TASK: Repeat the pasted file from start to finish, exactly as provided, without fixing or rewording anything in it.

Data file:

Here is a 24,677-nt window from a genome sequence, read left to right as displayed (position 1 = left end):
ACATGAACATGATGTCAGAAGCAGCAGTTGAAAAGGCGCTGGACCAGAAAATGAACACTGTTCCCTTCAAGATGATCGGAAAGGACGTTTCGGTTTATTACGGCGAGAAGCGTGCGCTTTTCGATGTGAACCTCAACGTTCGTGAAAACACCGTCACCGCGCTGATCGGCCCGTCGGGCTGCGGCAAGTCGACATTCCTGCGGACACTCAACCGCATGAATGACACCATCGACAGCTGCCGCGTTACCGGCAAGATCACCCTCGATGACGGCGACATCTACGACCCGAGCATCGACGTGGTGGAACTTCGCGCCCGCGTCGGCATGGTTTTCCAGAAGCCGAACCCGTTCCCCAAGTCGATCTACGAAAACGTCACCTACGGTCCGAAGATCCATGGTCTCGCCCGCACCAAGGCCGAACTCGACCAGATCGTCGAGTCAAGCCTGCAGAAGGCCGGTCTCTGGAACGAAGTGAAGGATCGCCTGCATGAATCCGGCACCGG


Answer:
Here is a 24,677-nt window from a genome sequence, read left to right as displayed (position 1 = left end):
ACATGAACATGATGTCAGAAGCAGCAGTTGAAAAGGCGCTGGACCAGAAAATGAACACTGTTCCCTTCAAGATGATCGGAAAGGACGTTTCGGTTTATTACGGCGAGAAGCGTGCGCTTTTCGATGTGAACCTCAACGTTCGTGAAAACACCGTCACCGCGCTGATCGGCCCGTCGGGCTGCGGCAAGTCGACATTCCTGCGGACACTCAACCGCATGAATGACACCATCGACAGCTGCCGCGTTACCGGCAAGATCACCCTCGATGACGGCGACATCTACGACCCGAGCATCGACGTGGTGGAACTTCGCGCCCGCGTCGGCATGGTTTTCCAGAAGCCGAACCCGTTCCCCAAGTCGATCTACGAAAACGTCACCTACGGTCCGAAGATCCATGGTCTCGCCCGCACCAAGGCCGAACTCGACCAGATCGTCGAGTCAAGCCTGCAGAAGGCCGGTCTCTGGAACGAAGTGAAGGATCGCCTGCATGAATCCGGCACCGG